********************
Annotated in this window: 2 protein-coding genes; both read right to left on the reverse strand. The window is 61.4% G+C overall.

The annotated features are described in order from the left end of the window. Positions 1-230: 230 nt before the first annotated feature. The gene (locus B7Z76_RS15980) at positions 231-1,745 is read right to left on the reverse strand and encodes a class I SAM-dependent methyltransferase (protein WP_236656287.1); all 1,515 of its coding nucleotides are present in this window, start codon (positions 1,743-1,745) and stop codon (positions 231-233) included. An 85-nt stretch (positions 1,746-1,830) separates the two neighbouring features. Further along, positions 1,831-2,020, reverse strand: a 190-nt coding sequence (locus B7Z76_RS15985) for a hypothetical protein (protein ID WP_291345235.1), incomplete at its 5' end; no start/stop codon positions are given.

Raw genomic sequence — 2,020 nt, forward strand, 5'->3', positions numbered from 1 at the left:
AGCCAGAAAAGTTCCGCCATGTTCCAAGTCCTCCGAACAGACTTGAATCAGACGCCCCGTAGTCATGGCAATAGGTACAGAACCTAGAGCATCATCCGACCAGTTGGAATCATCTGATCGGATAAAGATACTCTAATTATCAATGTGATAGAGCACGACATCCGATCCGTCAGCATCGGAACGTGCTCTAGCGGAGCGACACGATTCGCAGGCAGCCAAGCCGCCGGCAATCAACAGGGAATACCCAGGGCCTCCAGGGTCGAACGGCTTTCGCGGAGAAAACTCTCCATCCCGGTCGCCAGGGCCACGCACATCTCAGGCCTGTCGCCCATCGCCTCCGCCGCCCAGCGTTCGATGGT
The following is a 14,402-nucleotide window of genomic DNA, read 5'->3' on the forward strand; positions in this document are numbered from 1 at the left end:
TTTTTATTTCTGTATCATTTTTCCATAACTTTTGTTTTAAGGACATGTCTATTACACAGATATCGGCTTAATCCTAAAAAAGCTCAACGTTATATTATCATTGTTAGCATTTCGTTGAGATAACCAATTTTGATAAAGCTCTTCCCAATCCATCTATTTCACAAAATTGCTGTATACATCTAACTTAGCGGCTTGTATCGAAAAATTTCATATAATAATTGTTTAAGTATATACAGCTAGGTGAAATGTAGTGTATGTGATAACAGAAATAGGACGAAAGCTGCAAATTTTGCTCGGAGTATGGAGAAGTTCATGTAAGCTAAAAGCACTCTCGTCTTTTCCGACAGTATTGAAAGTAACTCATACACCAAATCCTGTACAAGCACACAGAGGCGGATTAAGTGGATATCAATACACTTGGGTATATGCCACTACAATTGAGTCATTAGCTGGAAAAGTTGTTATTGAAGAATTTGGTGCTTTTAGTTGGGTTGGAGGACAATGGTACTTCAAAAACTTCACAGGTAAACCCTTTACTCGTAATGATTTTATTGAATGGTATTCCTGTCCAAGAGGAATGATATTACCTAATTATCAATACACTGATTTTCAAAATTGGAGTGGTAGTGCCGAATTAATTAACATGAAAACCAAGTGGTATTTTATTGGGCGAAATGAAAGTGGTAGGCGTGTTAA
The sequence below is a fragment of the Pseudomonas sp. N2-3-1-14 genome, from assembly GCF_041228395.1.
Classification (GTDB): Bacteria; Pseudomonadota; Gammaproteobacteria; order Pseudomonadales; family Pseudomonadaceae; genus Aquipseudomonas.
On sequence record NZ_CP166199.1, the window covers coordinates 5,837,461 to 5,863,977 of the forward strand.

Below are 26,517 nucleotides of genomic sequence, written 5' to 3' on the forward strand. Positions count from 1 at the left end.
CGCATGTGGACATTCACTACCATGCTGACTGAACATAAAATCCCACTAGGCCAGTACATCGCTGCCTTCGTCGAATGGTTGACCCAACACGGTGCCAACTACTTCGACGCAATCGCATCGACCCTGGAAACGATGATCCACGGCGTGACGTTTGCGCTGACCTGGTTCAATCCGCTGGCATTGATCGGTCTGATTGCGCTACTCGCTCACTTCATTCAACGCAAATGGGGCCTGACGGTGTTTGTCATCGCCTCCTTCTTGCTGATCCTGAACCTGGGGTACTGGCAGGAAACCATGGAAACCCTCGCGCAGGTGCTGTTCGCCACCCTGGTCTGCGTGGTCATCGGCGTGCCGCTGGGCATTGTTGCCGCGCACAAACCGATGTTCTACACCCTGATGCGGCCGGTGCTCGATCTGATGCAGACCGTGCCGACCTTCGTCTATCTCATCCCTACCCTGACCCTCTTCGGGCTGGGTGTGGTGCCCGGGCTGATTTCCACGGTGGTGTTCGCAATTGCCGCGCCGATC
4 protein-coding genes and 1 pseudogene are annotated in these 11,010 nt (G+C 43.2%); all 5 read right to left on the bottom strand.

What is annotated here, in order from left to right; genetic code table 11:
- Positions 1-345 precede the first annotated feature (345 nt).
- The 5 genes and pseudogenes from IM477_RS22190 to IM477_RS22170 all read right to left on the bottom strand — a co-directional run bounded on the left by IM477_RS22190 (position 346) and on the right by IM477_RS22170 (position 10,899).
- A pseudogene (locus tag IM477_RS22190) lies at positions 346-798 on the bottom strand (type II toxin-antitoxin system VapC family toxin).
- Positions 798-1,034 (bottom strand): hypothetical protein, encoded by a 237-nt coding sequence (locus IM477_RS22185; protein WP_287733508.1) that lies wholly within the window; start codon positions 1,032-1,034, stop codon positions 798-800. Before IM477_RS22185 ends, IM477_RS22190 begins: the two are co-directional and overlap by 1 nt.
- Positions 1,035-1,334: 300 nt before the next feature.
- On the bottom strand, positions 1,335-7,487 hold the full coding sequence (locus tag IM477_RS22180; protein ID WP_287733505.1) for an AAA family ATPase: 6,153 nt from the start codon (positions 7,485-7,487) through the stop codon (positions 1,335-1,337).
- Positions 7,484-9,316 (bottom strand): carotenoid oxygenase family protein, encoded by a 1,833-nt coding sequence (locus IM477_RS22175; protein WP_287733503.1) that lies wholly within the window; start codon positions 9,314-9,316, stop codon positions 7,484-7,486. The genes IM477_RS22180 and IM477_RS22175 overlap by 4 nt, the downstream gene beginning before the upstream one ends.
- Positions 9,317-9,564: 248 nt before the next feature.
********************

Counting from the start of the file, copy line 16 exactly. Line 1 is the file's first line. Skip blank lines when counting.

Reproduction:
- A pseudogene (locus tag IM477_RS22190) lies at positions 346-798 on the bottom strand (type II toxin-antitoxin system VapC family toxin).